We take our responsibility to market infant formula in a responsible manner very seriously and have, since 1982, applied the WHO International Code of Marketing of Breast-milk Substitutes universally and voluntarily in developing countries. Today this means that we do not advertise or promote infant formula to the public; do not donate free samples to mothers or to hospitals; ensure that all our infant formula products state that ‘breastfeeding is best’ with instructions for the safe preparation in the primary languages as well as diagrams to overcome the challenge of low literacy. Also, all our labels comply with local legislation and all health claims we make are scientifically substantiated. If you know of a Code breach, tell us and we will investigate. For more information please follow the link to our website

2/ Graeme Hodge: Nestle: when are you going to expand your Fairtrade accreditation to all of your products and stop hiding behind the cocoa initiative- an initiative that has made little or no change to the daily reality for over 12,000 trafficked children who produce your cocoa products for you?

Nestlé has been working to address key issues facing cocoa farmers for many years and in 2009 we launched our £65million Cocoa Plan to accelerate programmes that aim to improve the economic, social and environmental issues facing cocoa farming communities. See

Focusing predominantly on Cote d’Ivoire the world’s largest cocoa producing country the plan is based around working closely with farming cooperatives, paying a premium for better-quality cocoa, investing in farmer training and providing 12 million high potential cocoa plantlets to improve yields and therefore farmer productivity and income.

Kit Kat is our leading confectionery brand and Fairtrade certification of our most iconic brand is a demonstration of our commitment to bringing The Cocoa Plan to life and improving the lives of cocoa farming communities. We have started with Kit Kat four finger because one of the challenges of certifying a brand as large as Kit Kat is that there is currently insufficient supply of quality Fairtrade certified Ivorian cocoa to certify the whole brand. We will continue to work with Fairtrade to build relationships with additional co-ops to increase the supply of high quality Fairtrade cocoa from the Ivory Coast.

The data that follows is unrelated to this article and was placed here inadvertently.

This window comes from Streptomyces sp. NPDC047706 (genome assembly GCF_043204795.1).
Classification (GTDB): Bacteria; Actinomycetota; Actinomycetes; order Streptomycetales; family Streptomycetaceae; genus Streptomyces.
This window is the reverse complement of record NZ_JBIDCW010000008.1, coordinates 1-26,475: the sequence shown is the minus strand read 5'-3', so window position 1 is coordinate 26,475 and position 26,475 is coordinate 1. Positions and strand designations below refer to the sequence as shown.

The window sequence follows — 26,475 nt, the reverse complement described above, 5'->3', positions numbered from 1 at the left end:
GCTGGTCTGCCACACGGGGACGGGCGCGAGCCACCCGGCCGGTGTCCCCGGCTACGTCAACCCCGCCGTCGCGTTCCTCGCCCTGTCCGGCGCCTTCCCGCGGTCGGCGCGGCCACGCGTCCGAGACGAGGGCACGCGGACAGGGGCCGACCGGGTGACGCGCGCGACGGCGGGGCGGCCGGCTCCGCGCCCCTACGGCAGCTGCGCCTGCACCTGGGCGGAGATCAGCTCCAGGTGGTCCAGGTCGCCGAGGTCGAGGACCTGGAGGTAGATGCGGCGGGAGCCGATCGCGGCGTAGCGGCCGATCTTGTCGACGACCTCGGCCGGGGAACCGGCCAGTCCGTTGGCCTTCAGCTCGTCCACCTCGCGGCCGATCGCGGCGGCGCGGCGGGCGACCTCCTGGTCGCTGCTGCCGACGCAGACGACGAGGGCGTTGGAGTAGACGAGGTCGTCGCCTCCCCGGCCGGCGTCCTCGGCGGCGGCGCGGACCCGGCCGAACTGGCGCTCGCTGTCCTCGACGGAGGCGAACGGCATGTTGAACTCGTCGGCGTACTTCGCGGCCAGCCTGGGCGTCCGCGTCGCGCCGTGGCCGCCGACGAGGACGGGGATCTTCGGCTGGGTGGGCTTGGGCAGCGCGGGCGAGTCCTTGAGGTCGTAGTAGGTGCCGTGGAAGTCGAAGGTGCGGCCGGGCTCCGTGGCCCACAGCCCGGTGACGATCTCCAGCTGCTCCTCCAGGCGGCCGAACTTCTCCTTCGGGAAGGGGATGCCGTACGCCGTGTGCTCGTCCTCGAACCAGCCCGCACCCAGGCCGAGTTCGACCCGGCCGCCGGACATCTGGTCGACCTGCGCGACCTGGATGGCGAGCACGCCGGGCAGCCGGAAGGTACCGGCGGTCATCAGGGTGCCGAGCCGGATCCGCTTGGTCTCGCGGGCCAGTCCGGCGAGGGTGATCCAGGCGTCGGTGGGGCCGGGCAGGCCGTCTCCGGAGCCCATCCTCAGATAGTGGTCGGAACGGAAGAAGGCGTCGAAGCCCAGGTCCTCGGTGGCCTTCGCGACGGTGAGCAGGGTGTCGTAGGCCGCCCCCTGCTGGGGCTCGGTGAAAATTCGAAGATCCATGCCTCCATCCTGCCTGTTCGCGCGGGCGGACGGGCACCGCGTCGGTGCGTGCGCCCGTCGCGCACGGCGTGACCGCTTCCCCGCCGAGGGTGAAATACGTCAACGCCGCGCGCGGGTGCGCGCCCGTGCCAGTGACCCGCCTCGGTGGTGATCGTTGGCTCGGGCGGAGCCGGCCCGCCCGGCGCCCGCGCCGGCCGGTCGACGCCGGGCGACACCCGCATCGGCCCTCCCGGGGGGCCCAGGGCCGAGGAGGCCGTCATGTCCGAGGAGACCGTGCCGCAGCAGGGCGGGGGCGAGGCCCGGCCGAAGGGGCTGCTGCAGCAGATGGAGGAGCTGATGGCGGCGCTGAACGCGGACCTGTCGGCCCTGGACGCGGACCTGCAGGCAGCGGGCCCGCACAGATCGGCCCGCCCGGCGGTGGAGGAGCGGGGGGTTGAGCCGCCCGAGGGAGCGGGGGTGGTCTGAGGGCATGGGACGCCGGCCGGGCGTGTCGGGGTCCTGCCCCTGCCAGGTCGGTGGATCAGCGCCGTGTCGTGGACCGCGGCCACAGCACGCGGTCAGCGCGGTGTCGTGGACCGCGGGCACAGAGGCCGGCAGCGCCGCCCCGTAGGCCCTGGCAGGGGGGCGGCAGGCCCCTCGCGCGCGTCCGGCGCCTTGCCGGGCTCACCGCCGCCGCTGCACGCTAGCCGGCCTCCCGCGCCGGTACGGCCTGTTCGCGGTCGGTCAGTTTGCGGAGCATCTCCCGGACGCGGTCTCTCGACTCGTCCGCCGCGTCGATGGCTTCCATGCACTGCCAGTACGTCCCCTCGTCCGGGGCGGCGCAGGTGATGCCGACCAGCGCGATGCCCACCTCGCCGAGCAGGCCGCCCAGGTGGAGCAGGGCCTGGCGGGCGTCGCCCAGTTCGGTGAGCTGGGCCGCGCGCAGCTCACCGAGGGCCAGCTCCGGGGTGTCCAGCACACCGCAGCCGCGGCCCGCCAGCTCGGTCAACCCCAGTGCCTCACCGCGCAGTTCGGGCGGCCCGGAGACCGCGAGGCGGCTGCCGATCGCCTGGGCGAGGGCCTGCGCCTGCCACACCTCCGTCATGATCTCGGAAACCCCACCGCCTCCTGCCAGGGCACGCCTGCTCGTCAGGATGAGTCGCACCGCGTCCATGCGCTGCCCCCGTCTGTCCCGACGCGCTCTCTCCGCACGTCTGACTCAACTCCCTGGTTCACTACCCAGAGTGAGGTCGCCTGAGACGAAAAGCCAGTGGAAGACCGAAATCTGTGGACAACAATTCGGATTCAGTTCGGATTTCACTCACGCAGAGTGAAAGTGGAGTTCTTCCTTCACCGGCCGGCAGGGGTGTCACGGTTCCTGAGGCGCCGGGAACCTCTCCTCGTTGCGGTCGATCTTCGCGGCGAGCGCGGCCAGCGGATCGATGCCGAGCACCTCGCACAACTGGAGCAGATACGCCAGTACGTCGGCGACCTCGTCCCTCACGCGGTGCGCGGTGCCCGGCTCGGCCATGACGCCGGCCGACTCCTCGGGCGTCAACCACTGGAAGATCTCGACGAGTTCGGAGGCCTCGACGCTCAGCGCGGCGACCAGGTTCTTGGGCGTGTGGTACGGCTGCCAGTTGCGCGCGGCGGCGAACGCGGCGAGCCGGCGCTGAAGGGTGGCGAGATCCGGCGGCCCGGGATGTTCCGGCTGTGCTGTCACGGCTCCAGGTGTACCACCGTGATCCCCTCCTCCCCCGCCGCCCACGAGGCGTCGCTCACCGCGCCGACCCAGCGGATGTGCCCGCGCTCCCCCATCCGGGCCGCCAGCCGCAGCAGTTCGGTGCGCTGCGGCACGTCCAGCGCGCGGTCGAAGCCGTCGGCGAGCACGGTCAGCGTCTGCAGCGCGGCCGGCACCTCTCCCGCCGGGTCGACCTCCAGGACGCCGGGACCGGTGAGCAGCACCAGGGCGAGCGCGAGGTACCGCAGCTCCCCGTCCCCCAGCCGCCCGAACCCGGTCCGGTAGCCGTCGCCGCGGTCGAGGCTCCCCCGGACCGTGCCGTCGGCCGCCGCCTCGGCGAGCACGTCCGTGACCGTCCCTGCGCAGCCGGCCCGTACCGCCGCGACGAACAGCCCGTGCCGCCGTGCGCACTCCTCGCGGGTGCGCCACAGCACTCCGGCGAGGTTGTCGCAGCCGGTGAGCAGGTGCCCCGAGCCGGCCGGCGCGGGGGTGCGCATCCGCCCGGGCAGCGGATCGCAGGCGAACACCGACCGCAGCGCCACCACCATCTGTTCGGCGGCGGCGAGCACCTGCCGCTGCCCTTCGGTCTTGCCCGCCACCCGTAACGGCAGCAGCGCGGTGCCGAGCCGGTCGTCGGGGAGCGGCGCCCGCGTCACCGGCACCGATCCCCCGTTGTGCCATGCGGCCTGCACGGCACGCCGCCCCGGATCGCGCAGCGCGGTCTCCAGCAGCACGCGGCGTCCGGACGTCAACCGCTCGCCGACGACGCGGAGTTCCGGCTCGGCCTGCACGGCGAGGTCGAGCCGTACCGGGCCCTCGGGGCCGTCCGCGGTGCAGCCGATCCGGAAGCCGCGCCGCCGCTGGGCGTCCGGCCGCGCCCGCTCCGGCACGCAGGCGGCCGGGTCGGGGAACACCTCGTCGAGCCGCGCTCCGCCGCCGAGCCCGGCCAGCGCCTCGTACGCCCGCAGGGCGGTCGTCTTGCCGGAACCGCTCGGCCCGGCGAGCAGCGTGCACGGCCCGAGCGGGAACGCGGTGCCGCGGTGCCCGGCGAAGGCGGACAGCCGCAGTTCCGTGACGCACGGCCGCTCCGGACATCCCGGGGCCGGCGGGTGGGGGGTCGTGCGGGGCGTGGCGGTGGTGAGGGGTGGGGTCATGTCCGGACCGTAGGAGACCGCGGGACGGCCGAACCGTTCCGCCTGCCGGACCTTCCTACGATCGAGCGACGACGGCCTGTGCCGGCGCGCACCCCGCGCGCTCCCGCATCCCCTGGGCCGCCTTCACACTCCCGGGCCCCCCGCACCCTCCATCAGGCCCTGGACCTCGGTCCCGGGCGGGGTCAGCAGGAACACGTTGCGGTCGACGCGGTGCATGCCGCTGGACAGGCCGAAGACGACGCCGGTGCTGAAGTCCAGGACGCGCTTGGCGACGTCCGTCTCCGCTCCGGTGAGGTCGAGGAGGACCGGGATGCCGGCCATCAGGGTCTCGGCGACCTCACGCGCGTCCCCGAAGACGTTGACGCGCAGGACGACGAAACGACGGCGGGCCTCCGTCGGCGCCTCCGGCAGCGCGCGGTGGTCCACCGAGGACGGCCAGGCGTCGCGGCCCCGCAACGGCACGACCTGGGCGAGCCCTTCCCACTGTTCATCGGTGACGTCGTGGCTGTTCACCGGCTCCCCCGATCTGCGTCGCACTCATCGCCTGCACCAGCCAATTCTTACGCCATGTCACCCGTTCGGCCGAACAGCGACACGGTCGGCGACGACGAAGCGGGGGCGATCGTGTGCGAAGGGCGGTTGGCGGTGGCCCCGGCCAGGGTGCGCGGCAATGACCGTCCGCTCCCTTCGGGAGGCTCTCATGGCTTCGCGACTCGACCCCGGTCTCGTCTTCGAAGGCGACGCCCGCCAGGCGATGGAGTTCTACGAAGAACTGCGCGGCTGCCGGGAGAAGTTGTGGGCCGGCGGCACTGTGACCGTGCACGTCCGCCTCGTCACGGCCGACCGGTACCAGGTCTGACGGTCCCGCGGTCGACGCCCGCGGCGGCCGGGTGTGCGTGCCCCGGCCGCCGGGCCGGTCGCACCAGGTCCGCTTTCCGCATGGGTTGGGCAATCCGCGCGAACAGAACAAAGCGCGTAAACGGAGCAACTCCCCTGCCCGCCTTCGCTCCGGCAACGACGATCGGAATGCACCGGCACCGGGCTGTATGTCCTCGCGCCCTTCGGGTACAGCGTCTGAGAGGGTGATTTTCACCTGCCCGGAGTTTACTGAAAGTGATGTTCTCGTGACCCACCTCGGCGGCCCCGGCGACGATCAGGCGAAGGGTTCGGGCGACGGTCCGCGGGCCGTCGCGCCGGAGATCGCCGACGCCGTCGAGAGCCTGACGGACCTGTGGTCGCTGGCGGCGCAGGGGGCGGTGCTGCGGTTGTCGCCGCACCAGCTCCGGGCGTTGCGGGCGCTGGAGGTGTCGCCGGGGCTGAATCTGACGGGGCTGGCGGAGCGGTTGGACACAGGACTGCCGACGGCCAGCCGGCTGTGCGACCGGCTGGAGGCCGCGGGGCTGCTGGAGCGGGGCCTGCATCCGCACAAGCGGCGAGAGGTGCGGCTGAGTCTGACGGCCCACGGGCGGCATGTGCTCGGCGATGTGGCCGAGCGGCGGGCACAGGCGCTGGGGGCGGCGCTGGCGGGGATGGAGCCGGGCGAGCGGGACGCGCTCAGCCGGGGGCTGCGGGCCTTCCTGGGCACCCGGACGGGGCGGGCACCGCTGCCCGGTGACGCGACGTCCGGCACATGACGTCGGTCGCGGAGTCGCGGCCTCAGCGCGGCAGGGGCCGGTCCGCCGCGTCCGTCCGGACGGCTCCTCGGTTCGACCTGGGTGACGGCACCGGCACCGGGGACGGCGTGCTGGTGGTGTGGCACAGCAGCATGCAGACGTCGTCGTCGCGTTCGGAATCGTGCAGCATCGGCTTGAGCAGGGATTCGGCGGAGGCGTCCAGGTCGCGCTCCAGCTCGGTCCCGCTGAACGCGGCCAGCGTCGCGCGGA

With regard to child labour Nestlé is against all forms of exploitation of children. The company is firmly committed to actions to eradicate unacceptable practices, in line with our commitments in the Nestlé Corporate Business Principles and the Nestlé Supplier Code and you can find out more about these on our website at ( and We are also a founding member of the International Cocoa Initiative set up specifically to address child labour issues in cocoa farming. I would also urge you to consult the Fairtrade position on child labour. The Fairtrade Labelling Organisation recognises “child labour is a very complex and intractable issue...” Unfortunately, “no person or organisation can simply guarantee that child labour does not occur in a supply chain, but Fairtrade can provide assurance that its standards, certification, and producer support services all contribute to a solution